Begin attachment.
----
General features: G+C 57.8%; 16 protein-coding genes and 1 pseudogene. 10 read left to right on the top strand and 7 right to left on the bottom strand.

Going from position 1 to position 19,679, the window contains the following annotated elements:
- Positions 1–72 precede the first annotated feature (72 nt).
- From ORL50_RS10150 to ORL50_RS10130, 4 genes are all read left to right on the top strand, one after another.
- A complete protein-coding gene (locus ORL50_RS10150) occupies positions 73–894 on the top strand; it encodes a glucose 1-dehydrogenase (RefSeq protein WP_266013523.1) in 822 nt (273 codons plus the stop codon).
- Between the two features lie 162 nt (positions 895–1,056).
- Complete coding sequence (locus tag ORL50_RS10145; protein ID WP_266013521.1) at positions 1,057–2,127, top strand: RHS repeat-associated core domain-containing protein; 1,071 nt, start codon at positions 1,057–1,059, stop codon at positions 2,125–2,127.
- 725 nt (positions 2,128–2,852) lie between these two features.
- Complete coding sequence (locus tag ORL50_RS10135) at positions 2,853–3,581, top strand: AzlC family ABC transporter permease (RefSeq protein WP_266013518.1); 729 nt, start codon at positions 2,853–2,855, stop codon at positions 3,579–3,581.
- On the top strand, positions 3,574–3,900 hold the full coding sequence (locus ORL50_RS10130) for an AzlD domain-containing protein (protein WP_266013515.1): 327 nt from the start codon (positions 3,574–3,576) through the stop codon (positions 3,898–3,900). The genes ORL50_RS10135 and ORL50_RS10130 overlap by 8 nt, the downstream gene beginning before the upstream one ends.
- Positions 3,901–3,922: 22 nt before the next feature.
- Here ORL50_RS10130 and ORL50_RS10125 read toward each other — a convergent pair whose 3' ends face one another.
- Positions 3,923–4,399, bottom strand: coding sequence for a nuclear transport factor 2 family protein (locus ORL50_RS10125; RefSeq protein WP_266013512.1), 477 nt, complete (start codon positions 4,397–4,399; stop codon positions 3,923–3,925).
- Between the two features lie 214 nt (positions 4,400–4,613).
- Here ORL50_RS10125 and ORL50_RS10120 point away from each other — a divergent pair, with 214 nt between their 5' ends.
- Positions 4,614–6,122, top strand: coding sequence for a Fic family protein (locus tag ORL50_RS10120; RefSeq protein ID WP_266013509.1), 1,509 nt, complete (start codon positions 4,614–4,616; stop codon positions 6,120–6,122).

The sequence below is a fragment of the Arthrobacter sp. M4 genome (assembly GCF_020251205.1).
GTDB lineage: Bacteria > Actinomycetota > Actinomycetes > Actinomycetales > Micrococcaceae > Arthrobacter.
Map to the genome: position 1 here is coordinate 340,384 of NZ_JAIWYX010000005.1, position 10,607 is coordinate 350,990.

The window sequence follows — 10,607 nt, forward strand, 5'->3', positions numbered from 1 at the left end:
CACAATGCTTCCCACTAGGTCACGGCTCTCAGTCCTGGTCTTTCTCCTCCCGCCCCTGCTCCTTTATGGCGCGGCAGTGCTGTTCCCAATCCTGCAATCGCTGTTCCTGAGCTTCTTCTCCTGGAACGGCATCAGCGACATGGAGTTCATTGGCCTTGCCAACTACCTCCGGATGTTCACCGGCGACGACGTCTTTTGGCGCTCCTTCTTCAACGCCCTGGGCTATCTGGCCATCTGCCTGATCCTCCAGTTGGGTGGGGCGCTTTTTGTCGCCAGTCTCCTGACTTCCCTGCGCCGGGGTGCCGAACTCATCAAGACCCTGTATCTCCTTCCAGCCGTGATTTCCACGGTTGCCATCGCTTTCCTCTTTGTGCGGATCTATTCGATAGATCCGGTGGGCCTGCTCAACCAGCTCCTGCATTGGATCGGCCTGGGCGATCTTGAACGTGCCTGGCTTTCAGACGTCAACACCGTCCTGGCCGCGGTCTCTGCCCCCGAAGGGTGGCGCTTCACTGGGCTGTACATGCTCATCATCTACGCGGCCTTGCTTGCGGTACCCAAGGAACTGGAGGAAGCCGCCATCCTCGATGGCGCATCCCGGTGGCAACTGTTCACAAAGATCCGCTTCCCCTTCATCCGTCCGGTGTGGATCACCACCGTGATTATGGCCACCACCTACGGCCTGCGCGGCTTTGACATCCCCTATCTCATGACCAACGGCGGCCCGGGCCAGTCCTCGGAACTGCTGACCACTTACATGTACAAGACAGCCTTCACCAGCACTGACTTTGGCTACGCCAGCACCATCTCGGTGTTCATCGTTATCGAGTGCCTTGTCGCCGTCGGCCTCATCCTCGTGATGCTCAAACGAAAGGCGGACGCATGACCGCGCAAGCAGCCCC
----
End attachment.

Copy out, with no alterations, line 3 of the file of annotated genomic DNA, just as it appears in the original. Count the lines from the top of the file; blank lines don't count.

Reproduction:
- Positions 1–72 precede the first annotated feature (72 nt).